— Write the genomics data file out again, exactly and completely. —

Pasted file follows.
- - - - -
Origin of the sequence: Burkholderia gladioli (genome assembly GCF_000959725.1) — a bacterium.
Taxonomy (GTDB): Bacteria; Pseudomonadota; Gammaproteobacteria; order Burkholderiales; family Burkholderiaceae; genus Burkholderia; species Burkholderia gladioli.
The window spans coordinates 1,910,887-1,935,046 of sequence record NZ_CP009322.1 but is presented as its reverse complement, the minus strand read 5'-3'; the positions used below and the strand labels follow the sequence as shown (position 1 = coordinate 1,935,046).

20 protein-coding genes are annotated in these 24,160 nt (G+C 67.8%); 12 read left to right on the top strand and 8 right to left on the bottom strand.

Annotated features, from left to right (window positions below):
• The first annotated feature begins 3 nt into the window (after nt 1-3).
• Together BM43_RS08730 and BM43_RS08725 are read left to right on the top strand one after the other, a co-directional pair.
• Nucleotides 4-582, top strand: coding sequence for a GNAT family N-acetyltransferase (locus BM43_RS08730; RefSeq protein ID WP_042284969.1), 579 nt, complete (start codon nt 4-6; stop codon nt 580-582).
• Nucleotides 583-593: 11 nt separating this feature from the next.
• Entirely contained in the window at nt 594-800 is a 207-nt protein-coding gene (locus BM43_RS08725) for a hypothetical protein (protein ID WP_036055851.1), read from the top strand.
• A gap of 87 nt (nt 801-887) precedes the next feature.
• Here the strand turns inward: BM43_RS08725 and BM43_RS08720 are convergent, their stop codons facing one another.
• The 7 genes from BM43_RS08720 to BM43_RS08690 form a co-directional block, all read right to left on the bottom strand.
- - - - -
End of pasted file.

Origin of the sequence: Burkholderia gladioli (genome assembly GCF_000959725.1) — a bacterium.
Taxonomy (GTDB): Bacteria; Pseudomonadota; Gammaproteobacteria; order Burkholderiales; family Burkholderiaceae; genus Burkholderia; species Burkholderia gladioli.
The window spans coordinates 1,910,887-1,935,046 of sequence record NZ_CP009322.1 but is presented as its reverse complement, the minus strand read 5'-3'; the positions used below and the strand labels follow the sequence as shown (position 1 = coordinate 1,935,046).

20 protein-coding genes are annotated in these 24,160 nt (G+C 67.8%); 12 read left to right on the top strand and 8 right to left on the bottom strand.

Annotated features, from left to right (window positions below):
• The first annotated feature begins 3 nt into the window (after nt 1-3).
• Together BM43_RS08730 and BM43_RS08725 are read left to right on the top strand one after the other, a co-directional pair.
• Nucleotides 4-582, top strand: coding sequence for a GNAT family N-acetyltransferase (locus BM43_RS08730; RefSeq protein ID WP_042284969.1), 579 nt, complete (start codon nt 4-6; stop codon nt 580-582).
• Nucleotides 583-593: 11 nt separating this feature from the next.
• Entirely contained in the window at nt 594-800 is a 207-nt protein-coding gene (locus BM43_RS08725) for a hypothetical protein (protein ID WP_036055851.1), read from the top strand.
• A gap of 87 nt (nt 801-887) precedes the next feature.
• Here the strand turns inward: BM43_RS08725 and BM43_RS08720 are convergent, their stop codons facing one another.
• The 7 genes from BM43_RS08720 to BM43_RS08690 form a co-directional block, all read right to left on the bottom strand.